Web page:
The Monty Python crew set the religious world a-buzz when they chose to parody first century life by having Brian of Nazareth born (on the same night) in the stable next door to the one that allegedly welcomed Jesus into the world, then having him mistaken for the Messiah for the rest of his life. The picture is now rated a classic comedy but not by everyone. Norway, for instance, banned it for a year, for ‘blasphemy’, before giving it an ‘18’ rating that included a warning from the censors at the beginning. The Swedes attempted to cash in on this publicity by marketing the picture as, ‘The film that is so funny it was banned in Norway!’ The Irish banned it (also for blasphemy) until 1987! Torbay Council, Devon, England, would not allow it to be screened until September 2008, while Aberystwyth, Wales, took until 2009 to lift its ban. And it took the English town of Bournemouth until 2015 to do likewise! In order for the film to receive an ‘AA’ Certificate by British censors, thereby allowing audience members over 15 years of age entry to the cinemas, the word ‘cunt’ had to be removed from the scene in which Reg (John Cleese) abuses Brian. The word ‘Klutz” was overdubbed. However, individual town boards could still ban the picture in their jurisdictions. And several did.
Graham Chapman (Brian) greets the day – and the crowd
There is a scene in the film in which Graham Chapman (as Brian) appears stark naked in front of a huge crowd of about two thousand people. After the first take, director Terry Jones pulled him aside and, referring to him being uncircumcised, said, ‘I think we can see that you’re not Jewish.’ It was corrected in subsequent takes by the use of a rubber band. To the surprise of many (it certainly surprised this writer), the opening song was not sung by Shirley Bassey at all, although it certainly sounded like her. The vocalist is Sonia Jones and – astonishingly – she was just sixteen years old when she recorded it!
John Cleese & George Harrison share a scene
EMI originally financed the picture but backed out when they deemed the script to be blasphemous. The Python crew and EMI settled out of court. Beatle George Harrison created ‘Handmade Films’ and ‘pawned’ his London home and his office building to raise the four million pounds needed to make the film. When asked why he did so, he replied, ‘Because I want to go see it.’ A huge Monty Python fan, he thought it might be his last chance to see another Python film. Another pop icon, the legendary drummer for The Who, Keith Moon, was slated to play a street prophet but died before he could do so. The published version of the script is dedicated to him. John Cleese wanted George Lazenby to play Jesus. He thought it would make a hilarious tagline: ‘George Lazenby is Jesus Christ!’ Unfortunately, George was overseas working on another project.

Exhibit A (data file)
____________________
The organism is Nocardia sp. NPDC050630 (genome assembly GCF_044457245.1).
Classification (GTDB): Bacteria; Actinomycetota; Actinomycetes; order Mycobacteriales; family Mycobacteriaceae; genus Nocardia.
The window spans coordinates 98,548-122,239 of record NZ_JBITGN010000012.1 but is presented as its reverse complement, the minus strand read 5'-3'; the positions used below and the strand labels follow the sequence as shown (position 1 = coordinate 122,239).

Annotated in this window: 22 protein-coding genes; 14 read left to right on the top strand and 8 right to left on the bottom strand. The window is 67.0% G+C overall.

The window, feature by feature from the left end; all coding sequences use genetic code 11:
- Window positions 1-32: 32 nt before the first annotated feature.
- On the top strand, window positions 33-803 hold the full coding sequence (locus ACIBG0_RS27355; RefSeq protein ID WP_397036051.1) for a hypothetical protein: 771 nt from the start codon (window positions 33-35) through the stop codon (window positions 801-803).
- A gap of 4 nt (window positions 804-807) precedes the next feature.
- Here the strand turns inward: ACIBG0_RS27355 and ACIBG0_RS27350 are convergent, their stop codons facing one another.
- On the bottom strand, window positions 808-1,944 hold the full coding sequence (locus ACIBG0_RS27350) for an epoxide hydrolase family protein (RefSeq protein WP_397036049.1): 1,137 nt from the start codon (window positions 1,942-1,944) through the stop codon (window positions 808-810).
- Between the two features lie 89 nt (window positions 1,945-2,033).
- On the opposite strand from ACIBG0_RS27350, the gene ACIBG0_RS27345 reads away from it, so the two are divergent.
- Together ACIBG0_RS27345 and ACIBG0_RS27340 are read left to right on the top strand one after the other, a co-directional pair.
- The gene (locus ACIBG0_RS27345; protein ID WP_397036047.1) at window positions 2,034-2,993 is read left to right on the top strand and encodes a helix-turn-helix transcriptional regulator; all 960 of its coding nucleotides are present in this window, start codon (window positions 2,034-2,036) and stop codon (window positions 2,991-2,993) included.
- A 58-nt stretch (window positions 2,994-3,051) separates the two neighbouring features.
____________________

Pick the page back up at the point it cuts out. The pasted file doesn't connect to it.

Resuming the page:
The Friday Night, Saturday Morning talk show debate on ‘Life of Brian’.
Shortly after the film’s release, the BBC talk show, Friday Night, Saturday Morning, hosted a televised debate between Cleese and Michael Palin on one side, versus the Catholic Bishop Mervyn Stockwood and Christian convert Malcolm Muggeridge on the other. Tim Rice, who had composed the lyrics to ‘Jesus Christ Superstar’, has the host. Stockwood and Muggeridge attacked the film as, ‘a little squalid number’, ‘tenth-rate’, ‘buffoonery’, and ‘unworthy of an educated man’. In one tense exchange between Muggeridge and Cleese, the former affirmed his position that Christianity had provided the most good in the world. Cleese responded with, ‘You mean like the Spanish Inquisition?’ Stockwood haughtily dismissed Cleese and Palin with: ‘You’ll get your thirty pieces of silver!’
Michael Palin and a centurion in the ‘Biggus Dickus’ scene
One of this movie’s funniest scenes is the ‘Biggus Dickus’ scene. Featuring Cleese, Palin and Chapman, it was rehearsed many times the day before the actual shoot, with other extras playing the Roman centurions. On the day of actual shooting, however, they were all replaced by a new group of extras who had no idea what Palin would be saying to them. The group were instructed not to react in any way to his words. The result is priceless. The centurions do their utmost to keep straight faces as Palin spouts his hilarious lines, often nose to nose with them. Even he desperately tries to stifle a laugh at one point! The whole scene was shot in just two takes.